Here's another point. I wrote an ebook about 14 years ago on the subject of starting a home-based typing business. It actually started out as a "print on demand" and print and mail booklet because ebooks weren't all that popular yet. Anyway, I've edited my ebook over the years to update the information because a lot happens in technology quickly.

            So I've been selling my little ebook on a couple of my websites over the years. A couple of years ago I noticed that someone else launched a transcription course. Cool! The more, the merrier!

            Okay, so I get this email from this woman accusing me of ripping her off and copying her content - because - one of her customers bought her course before seeing mine. I'm like, okay, mine's been out online in one form or another since 1997. Hers launched in 2000-and something. Who allegedly stole from whom??

            I was nice. I offered her a free copy of my ebook for her to evaluate.

            She emails back - "Great content! And you're right - there are only so many ways you can say, "Launch Word" .. "Launch Express Scribe..." "Load the file."

            Neither of us stole anything from the other. We each were writing from our own personal experiences. Yet either of us could easily have called the other a "thief."

            But on the note of purely original work - neither of us wrote one thing that was purely "original." We couldn't have! We had to read instruction manuals on how to use Word, how to use Express Scribe, how to use the tools we use every day in our businesses. Guess what we did? We each added our own "spin" to words and instructions we'd already read elsewhere, like on the software manufacturer's website or in their instruction manuals.

            So me personally, in my own honest opinion, (and I've been online "stalking" Willie Crawford and Jim Daniels, just to name drop a couple, since the early 90s) I seriously believe the term "original content" is so subjective it's difficult to call anyone a "thief" unless you're literally watching over their shoulders at every step they take during their own person article writing process - or - you literally catch them passing off something that is complete plagiarism.
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          • Profile picture of the author MP80
            Originally Posted by rooze View Post

            As per usual I find myself being the only one who feels this way, but here goes...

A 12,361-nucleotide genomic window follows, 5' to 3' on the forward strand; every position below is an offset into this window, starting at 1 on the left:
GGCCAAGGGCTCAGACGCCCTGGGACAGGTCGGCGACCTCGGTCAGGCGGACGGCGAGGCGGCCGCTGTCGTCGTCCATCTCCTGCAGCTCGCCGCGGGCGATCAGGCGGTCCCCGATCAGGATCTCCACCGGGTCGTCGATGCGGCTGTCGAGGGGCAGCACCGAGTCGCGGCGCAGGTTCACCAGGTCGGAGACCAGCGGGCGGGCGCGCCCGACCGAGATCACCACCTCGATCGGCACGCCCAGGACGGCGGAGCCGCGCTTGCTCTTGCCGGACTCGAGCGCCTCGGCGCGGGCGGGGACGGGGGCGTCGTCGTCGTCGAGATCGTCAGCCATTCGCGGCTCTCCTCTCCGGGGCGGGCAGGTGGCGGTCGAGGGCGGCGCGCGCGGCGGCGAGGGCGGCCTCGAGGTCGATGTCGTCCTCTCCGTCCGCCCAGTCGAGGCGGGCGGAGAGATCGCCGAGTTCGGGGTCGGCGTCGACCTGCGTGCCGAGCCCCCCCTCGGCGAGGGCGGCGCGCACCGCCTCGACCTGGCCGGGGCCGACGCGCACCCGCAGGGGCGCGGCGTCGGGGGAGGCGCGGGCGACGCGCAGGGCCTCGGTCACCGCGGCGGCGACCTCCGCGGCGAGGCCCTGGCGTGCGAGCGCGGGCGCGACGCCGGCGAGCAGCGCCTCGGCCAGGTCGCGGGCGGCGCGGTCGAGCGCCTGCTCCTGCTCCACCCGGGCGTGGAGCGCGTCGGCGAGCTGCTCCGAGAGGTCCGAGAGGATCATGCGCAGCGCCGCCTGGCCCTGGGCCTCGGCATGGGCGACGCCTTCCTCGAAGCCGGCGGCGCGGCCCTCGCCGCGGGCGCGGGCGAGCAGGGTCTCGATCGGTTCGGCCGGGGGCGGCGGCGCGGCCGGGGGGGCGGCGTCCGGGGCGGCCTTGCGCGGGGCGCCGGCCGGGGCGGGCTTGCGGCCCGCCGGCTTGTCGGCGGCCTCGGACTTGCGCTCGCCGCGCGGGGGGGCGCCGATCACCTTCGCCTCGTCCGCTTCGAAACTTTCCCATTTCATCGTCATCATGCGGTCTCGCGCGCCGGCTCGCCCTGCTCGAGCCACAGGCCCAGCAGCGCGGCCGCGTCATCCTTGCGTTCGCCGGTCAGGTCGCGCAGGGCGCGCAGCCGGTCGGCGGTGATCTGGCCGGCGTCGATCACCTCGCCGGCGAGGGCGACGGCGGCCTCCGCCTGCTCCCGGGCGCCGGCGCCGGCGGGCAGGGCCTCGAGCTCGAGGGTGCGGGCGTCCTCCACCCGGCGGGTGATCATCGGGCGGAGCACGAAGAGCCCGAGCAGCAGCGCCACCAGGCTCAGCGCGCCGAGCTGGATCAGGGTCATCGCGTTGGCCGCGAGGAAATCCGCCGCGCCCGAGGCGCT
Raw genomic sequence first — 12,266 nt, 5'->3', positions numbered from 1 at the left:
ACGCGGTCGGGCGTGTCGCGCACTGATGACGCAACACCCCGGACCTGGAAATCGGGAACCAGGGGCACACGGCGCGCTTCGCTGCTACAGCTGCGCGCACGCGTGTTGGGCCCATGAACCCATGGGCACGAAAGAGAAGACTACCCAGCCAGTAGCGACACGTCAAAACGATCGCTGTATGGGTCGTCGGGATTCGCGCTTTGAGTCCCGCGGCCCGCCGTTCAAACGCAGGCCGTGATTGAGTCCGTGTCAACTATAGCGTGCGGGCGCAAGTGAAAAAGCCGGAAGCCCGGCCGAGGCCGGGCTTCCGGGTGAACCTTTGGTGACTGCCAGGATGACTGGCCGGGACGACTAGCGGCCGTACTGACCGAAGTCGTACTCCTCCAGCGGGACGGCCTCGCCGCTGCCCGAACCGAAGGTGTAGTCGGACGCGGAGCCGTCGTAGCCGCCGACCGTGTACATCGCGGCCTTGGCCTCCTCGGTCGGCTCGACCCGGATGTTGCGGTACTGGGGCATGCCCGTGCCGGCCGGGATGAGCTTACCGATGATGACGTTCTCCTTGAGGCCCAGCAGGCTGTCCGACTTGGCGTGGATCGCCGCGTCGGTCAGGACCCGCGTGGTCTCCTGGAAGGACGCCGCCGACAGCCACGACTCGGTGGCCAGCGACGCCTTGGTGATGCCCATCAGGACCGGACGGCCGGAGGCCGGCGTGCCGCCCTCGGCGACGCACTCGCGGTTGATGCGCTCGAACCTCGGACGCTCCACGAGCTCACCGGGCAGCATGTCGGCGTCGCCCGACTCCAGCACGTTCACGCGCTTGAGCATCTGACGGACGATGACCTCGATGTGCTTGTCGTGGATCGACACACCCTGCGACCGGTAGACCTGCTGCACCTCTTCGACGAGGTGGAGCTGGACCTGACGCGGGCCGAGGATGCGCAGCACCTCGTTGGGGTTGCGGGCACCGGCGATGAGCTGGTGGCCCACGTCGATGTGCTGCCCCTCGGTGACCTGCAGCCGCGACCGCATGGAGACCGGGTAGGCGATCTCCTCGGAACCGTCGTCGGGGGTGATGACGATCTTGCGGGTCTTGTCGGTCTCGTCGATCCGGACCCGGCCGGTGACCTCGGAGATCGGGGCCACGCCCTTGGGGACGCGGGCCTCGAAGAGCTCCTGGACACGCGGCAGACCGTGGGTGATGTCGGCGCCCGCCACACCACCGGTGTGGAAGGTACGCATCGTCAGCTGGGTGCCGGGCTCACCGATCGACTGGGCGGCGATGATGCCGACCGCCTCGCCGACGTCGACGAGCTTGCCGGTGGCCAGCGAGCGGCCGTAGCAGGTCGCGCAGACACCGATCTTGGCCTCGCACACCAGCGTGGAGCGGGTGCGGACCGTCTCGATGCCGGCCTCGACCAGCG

...In this sense I probably fall under the OP's definition of a thief and I'm guilty as charged. My only defense is that nothing is original, it's all been written before. Plus, we're all faced with practical and real world constraints, such as time, money, memory, age and the desire to stay warm and fed.
            Thanks Rooze, for providing another viewpoint, and adding to the discussion. I thought it was honest and brave (especially in this thread).

            Originally Posted by TiffanyDow View Post

            Sorry, if I were you, I'd delete your response out of pure shame.
            Tiffany, I disagree... living in, or doing things out of 'shame' is not living at all. We, as humans, love to judge other human beings, which is why I, personally, find it refreshing when someone says 'Well this is me, and you can take it or leave it' (Obviously though, you are not going to be the one to 'take it' :p)

            Good for you both; lots of great points, and an interesting discussion... What more could we ask for?
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            • Profile picture of the author George Wright
              Originally Posted by MP80 View Post

              lots of great points, and an interesting discussion... What more could we ask for?
              Popcorn with butter!
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          • Profile picture of the author kalgutman
            Sorry Tiffany,

            But I disagree.

            I have not written one single piece of material because sometimes it looks like the blind leading the blind when it comes to money and the online perceived get rich quick schemes out there when tutorials and plr are created.

            Where does the material (words) come from???
            What is a swipe file???
            Why does it seem that spinners are a dime a dozen???
            Why are you researching material in the first place???
            again-Where does the material (words) come from???